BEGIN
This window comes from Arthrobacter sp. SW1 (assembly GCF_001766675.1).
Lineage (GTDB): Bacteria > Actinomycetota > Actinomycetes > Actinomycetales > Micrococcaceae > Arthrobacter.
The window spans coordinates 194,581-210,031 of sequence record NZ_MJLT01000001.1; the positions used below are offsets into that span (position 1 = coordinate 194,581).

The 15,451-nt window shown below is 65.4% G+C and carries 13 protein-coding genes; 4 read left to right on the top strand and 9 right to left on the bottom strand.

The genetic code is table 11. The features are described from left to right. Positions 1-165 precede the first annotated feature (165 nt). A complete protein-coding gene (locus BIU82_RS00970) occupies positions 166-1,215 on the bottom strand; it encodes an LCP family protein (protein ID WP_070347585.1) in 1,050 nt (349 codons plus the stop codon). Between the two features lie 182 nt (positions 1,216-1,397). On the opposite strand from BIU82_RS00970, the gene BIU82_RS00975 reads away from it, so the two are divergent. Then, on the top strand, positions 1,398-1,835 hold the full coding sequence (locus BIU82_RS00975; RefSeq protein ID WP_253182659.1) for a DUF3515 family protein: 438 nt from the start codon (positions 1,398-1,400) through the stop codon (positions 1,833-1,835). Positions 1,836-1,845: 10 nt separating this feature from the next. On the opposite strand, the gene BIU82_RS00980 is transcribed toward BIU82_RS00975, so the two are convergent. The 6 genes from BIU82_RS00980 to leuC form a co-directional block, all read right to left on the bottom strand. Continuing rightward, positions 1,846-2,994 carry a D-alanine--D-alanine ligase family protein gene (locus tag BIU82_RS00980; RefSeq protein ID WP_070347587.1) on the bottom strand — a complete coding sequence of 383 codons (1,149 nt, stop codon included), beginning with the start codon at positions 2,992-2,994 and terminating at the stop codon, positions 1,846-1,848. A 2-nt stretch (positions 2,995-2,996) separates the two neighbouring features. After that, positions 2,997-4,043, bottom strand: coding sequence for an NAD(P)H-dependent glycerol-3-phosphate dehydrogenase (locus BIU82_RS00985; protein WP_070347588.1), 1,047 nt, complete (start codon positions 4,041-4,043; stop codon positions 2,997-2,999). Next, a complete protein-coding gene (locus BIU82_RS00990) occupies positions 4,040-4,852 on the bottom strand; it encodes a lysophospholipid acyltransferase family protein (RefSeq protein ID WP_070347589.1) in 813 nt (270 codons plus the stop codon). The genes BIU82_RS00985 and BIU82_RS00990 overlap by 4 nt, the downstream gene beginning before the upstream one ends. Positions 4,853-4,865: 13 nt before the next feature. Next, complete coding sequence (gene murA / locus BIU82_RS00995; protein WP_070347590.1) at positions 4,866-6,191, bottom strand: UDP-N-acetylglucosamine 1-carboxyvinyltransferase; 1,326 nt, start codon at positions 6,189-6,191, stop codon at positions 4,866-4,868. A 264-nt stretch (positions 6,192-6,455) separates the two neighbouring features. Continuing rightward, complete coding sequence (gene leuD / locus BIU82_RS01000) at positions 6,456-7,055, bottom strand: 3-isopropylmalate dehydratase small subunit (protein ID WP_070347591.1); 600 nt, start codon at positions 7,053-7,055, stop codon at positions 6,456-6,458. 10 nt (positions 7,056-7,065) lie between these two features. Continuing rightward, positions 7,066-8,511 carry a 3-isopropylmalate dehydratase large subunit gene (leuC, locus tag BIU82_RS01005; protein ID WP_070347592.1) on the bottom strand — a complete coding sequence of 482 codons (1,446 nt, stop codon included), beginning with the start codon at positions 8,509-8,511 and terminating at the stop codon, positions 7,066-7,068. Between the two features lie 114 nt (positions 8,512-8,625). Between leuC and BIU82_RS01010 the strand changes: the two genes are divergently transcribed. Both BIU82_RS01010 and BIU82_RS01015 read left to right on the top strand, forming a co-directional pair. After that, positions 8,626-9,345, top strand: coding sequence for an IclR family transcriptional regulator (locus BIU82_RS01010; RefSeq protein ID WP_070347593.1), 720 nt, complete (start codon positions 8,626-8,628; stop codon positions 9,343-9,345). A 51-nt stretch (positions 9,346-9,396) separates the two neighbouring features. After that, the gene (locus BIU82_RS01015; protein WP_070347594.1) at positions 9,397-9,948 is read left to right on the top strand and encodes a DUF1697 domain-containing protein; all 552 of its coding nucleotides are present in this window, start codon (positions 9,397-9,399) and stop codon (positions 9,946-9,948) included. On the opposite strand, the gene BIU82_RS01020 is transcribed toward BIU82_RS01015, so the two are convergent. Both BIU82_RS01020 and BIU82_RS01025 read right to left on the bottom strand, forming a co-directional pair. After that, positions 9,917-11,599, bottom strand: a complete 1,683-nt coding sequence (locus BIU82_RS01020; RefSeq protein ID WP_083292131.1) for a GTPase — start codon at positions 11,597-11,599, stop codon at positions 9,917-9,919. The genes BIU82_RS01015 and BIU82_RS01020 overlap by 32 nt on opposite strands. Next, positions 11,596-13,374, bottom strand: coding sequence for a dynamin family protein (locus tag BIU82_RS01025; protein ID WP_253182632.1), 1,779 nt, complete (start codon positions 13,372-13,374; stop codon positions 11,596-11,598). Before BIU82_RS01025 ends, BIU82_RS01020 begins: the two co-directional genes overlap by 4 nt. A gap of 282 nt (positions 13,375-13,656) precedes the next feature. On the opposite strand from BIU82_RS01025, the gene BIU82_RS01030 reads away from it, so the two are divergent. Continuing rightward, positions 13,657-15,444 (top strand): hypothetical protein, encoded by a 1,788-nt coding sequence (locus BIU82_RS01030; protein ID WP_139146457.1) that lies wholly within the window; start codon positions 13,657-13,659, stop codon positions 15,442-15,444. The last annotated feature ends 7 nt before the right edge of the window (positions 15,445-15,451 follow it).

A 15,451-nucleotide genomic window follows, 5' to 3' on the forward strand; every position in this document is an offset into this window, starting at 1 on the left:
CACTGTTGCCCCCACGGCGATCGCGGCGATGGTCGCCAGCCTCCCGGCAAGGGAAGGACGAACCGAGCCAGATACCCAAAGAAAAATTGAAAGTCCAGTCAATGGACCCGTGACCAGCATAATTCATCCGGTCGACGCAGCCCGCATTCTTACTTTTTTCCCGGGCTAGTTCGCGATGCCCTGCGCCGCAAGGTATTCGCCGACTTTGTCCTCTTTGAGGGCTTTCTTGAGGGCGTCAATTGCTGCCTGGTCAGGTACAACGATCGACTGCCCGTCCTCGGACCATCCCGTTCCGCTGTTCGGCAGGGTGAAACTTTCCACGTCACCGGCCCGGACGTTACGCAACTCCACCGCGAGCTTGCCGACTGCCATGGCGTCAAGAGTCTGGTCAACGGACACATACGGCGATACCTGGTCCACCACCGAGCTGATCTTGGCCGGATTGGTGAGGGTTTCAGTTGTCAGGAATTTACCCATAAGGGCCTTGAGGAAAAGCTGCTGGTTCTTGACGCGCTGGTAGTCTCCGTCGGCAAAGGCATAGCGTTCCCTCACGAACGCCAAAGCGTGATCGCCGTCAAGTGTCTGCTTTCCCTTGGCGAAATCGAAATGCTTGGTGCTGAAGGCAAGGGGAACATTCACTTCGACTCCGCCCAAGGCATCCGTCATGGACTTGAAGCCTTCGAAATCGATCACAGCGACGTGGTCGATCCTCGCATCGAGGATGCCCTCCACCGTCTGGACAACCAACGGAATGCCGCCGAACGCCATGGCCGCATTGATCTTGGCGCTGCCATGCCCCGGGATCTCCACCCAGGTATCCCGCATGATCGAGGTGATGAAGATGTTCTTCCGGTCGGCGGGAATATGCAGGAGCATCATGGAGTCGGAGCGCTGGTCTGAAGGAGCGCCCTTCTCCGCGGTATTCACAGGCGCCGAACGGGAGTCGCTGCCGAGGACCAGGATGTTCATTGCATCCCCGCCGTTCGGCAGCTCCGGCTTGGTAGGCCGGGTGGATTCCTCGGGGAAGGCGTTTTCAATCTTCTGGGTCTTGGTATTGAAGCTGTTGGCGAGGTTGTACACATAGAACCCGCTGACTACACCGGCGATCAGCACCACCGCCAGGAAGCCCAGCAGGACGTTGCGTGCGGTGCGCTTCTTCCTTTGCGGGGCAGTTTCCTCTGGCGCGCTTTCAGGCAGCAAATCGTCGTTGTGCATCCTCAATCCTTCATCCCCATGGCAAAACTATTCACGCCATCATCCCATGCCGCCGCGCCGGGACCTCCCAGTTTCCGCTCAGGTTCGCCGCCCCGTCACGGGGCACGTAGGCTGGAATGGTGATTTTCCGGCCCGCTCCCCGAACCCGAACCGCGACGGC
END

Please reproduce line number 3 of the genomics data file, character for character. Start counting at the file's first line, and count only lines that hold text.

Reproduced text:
The window spans coordinates 194,581-210,031 of sequence record NZ_MJLT01000001.1; the positions used below are offsets into that span (position 1 = coordinate 194,581).